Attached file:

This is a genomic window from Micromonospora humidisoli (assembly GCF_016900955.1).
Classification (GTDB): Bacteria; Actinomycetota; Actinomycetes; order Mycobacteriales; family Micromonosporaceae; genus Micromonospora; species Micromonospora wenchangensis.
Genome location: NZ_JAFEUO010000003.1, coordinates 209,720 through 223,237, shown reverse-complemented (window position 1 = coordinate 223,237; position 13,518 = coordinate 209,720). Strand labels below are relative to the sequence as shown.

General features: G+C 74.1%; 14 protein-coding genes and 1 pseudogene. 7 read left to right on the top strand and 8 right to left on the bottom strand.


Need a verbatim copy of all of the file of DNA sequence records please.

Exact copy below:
This is a genomic window from Micromonospora humidisoli (assembly GCF_016900955.1).
Classification (GTDB): Bacteria; Actinomycetota; Actinomycetes; order Mycobacteriales; family Micromonosporaceae; genus Micromonospora; species Micromonospora wenchangensis.
Genome location: NZ_JAFEUO010000003.1, coordinates 209,720 through 223,237, shown reverse-complemented (window position 1 = coordinate 223,237; position 13,518 = coordinate 209,720). Strand labels below are relative to the sequence as shown.

General features: G+C 74.1%; 14 protein-coding genes and 1 pseudogene. 7 read left to right on the top strand and 8 right to left on the bottom strand.